We, at e27, believe in Asia’s startups. As such, we value their insights about the ecosystem, put the spotlight on their contributions to their industries, and celebrate the wins that they have.
This community spotlight is on Satoshi Citadel Industries (SCI), a fintech company building blockchain ecosystems in the Philippines. We sat down with CEO and Co-Founder John Bailon and talked about blockchain technology, what we can get from it, and what is behind SCI’s decision to focus on the Philippine market.
On why companies should take advantage of the blockchain technology
Startups, especially fintech companies, should take advantage of this technology not only because it’s new but because it is currently the best way to keep track of transactions.
And as a currency, it is an added way for you to receive payments. In general, in any business, you should always be open to any sale whether through peso, dollar, or bitcoin.
On how the blockchain technology can evolve
It will definitely evolve in so many ways. You will always hear this: the monetary function of the blockchain technology is just the first step. There are tons others that you can create.
What blockchain technology gave us is the ability to create a unique digital asset. It doesn’t matter if it is valued as money or document or media. It is a unique asset that cannot be duplicated. So what applications can we make use of this? Voting systems. If I vote once, I cannot vote anymore. Identity that you and you alone can have and use. Land titles. Any title that represents ownership, you can digitise. And if I send it to you, it’s as good as me giving you ownership of that title. Tons more. Anything that has to do with the movement of value – not just monetary.
On what blockchain technology means for governments
We all hope that eventually our governments can be as transparent as they can be. Simple things like what is the government is paying for, if it happens through a blockchain, then anyone can peer into it. So can land titles, national identification systems – anything can be done through blockchain technology.
The Republic of Georgia, for example, implemented securing land titles on blockchain. Estonia has a national identity system using blockchain and they’re looking into transferring medical records of citizens into the technology. The state of Delaware in the United States is close to allowing company shares to be issued via blockchain.
Government worldwide are slowly adapting to the technology and exploring how they can use it for better governance.
On how bitcoin is used in the Philippines
Most of the users of bitcoin in PH are speculators. A lot of people that are getting into bitcoin are those who intend to buy low and sell high, to make money out of it. In a broader perspective, it is still early. If we go outside now and ask a random person what bitcoin is, it’s likely they don’t know it yet.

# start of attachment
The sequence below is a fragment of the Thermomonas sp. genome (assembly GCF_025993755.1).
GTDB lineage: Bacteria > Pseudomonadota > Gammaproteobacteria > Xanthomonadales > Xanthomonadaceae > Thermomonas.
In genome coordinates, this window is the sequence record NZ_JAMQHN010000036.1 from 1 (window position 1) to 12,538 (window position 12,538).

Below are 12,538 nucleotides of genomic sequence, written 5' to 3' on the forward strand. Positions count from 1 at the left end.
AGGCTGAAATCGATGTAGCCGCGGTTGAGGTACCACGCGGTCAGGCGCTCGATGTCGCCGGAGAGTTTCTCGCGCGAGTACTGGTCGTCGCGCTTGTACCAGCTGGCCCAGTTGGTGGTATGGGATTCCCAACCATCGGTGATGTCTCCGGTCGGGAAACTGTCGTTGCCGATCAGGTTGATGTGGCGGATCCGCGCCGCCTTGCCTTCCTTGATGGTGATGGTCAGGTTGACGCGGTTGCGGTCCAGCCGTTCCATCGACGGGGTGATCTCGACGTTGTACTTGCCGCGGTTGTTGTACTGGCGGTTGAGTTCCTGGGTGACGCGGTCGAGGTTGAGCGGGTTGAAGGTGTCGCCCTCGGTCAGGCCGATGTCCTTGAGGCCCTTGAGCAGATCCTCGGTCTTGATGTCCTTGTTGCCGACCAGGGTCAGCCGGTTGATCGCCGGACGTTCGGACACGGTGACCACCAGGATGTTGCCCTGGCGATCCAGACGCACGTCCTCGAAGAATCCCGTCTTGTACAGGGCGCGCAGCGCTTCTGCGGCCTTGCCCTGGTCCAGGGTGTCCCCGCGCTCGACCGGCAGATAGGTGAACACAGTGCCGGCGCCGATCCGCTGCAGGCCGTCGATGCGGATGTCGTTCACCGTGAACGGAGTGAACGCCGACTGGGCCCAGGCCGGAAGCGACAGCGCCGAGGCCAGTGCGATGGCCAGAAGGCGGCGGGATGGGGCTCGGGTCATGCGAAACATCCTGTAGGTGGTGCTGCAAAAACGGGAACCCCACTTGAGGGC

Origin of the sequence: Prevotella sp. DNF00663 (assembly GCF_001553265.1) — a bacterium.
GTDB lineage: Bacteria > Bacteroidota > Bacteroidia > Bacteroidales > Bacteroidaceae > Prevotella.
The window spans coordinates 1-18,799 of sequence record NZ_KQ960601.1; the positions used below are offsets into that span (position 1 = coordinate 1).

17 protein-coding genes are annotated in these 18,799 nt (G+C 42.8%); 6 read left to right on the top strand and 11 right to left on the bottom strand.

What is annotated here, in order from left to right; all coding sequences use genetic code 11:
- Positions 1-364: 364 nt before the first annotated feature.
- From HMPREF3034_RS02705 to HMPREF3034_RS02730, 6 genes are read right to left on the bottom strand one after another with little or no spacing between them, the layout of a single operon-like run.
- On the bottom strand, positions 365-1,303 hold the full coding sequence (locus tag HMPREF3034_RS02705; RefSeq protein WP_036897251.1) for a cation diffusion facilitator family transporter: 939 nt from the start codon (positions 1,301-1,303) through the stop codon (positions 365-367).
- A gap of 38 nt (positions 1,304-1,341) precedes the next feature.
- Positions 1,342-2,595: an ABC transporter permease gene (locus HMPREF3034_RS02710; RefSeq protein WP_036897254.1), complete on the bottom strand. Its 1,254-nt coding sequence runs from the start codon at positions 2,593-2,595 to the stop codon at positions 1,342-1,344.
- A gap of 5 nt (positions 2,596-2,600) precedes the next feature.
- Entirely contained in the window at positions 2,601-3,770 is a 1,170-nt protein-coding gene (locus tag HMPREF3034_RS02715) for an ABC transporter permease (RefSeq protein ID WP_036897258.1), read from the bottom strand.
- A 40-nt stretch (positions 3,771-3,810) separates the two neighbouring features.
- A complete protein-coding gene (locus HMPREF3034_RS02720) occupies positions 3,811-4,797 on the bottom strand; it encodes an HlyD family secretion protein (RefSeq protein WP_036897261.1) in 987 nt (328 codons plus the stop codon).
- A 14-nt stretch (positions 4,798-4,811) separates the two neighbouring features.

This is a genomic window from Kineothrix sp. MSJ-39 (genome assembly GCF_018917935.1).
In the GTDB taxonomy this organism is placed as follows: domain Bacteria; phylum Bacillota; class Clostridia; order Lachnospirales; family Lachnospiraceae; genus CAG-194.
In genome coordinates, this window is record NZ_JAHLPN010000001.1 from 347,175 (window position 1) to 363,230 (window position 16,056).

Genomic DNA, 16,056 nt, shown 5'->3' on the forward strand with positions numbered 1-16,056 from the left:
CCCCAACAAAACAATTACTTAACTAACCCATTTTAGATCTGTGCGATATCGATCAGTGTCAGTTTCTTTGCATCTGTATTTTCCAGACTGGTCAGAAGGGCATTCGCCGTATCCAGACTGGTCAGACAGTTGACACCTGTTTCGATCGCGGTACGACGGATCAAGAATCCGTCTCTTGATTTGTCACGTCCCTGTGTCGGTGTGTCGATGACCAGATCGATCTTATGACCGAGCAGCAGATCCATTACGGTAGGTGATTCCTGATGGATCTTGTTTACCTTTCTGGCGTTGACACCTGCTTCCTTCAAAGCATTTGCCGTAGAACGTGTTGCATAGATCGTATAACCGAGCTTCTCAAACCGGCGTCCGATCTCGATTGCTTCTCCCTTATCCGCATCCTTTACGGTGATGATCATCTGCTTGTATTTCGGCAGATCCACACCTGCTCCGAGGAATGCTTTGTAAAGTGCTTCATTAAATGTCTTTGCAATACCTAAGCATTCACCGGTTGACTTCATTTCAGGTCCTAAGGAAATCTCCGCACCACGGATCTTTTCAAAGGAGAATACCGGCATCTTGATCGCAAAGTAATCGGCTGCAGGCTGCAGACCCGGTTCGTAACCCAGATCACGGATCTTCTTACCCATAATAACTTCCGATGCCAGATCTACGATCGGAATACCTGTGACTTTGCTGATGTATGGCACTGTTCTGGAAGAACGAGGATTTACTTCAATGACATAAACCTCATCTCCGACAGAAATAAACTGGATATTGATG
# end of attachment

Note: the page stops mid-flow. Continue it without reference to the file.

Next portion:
Having said that, our company actually takes advantage of the technology more than the currency. We created a remittance platform wherein we connect with other bitcoin platforms outside of the Philippines, who talk to overseas Filipino workers (OFWs). What they do is take their currency, convert it to bitcoin, send it to us, then we convert it into peso, which we give to the OFW families here. So, the clients never touch bitcoin but they make use of it through our system. We eliminated the need for people to understand or worry about what bitcoin is.
On educating the market
Part of the company’s focus is community. We focus on always educating the community, not just about the technology, but more about financial literacy. Before, we actively pursued speaking engagements to be able to discuss and engage with the community. But it’s becoming more apparent that it has to come from the people. You have to have that curiosity first before you can listen to what we have to say. Especially with bitcoin because it’s a lot to take in. We always make sure to sufficiently answer the questions of anyone who comes to us. At the end of the day, if that person walks out of here with a knowledge of what bitcoin is, and even just a vague interest in it’s use, then we are okay with that.
On the likelihood of the Philippine government adopting the blockchain technology
There is a lot of work to be done in the Philippine government and I feel like this is sort of a next step after that. Having said that, one of the current administration’s priorities is financial inclusion. Of note right now is that the BSP [the Philippines’ Central bank] is one of two central banks in the world to have regulations that allow bitcoin to be used in its jurisdiction. The other is Japan.
On the speed of adoption of blockchain technology for corporations
It would take a while. And by a while I mean a year or two because in the tech world a year is already a long time. Blockchain in the country is at its infancy stage, but I would imagine there is going to be a rapid growth of companies that offer tools that make use of blockchain behind the scenes to offer to other businesses. It would happen but there has to be layer that needs to be set up.
Similar to how every company has an email system but most don’t really set up their own servers for that. In that way, the TCP/IP and bitcoin are at par: the currency level is the same as the server level, and then there are going to be apps on top of that that would allow the technology to be used.
On what SCI does
We have an array of products that allow you to use financial services, all using bitcoin and blockchain technology. We have been doing this since 2014 and we have a team that is dedicated in studying, creating, and developing products that would take advantage of this technology. We are the only blockchain tech company in the country right now that is flexible enough to create customised solutions for companies.